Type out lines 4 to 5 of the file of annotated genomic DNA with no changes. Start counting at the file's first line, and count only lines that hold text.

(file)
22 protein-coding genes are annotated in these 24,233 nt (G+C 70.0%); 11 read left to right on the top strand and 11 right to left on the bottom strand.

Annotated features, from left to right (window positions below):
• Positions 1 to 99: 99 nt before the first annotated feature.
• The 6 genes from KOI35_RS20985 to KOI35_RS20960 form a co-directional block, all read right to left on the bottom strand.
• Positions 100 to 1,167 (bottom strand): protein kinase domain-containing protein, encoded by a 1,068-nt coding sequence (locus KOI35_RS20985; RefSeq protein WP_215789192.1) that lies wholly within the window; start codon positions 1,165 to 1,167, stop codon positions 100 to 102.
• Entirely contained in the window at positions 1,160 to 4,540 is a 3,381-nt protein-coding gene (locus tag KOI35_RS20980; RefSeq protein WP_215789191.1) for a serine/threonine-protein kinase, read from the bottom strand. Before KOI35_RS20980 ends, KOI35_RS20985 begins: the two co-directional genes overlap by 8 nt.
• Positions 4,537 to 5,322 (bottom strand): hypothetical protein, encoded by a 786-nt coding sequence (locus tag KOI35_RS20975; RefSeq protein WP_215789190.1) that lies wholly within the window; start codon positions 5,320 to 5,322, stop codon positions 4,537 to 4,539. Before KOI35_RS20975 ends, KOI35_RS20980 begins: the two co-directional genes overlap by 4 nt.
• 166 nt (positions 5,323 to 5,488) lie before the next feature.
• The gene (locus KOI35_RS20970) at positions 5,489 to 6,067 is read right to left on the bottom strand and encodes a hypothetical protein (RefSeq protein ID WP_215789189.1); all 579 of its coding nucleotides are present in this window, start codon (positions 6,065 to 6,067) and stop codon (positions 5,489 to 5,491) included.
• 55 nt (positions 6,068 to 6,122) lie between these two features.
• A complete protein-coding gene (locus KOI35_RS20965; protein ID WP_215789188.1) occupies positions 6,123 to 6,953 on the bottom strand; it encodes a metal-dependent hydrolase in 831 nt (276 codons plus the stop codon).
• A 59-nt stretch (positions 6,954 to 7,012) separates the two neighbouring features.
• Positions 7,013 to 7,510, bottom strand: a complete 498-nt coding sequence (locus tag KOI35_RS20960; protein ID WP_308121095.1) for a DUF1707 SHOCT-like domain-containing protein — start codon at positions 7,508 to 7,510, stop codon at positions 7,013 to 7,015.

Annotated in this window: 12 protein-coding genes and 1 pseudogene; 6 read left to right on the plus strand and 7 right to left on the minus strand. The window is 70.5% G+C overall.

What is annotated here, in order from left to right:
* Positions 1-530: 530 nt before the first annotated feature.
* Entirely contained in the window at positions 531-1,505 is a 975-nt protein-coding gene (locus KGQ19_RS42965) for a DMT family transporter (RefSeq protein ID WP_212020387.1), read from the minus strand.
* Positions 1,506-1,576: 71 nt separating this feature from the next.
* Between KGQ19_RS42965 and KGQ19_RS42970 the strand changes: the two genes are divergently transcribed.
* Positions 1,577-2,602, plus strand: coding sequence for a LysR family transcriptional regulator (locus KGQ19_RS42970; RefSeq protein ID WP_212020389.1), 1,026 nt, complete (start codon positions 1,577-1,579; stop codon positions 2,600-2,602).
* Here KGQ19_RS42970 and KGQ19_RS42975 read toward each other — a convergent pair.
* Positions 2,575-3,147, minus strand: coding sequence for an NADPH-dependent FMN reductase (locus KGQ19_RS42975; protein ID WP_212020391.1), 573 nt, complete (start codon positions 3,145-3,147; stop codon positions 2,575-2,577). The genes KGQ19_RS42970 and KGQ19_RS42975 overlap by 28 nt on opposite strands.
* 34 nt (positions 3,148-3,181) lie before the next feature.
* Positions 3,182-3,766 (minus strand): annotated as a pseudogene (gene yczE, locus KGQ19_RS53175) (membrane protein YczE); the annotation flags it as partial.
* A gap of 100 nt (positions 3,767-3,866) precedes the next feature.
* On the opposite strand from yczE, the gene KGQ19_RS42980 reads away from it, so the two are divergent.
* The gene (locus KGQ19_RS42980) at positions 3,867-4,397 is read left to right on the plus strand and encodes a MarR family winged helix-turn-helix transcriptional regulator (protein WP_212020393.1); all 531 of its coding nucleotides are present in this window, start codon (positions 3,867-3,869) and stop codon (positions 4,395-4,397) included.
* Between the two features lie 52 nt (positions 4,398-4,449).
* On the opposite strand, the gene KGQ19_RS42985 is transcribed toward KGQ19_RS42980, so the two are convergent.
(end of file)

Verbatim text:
• The 6 genes from KOI35_RS20985 to KOI35_RS20960 form a co-directional block, all read right to left on the bottom strand.
• Positions 100 to 1,167 (bottom strand): protein kinase domain-containing protein, encoded by a 1,068-nt coding sequence (locus KOI35_RS20985; RefSeq protein WP_215789192.1) that lies wholly within the window; start codon positions 1,165 to 1,167, stop codon positions 100 to 102.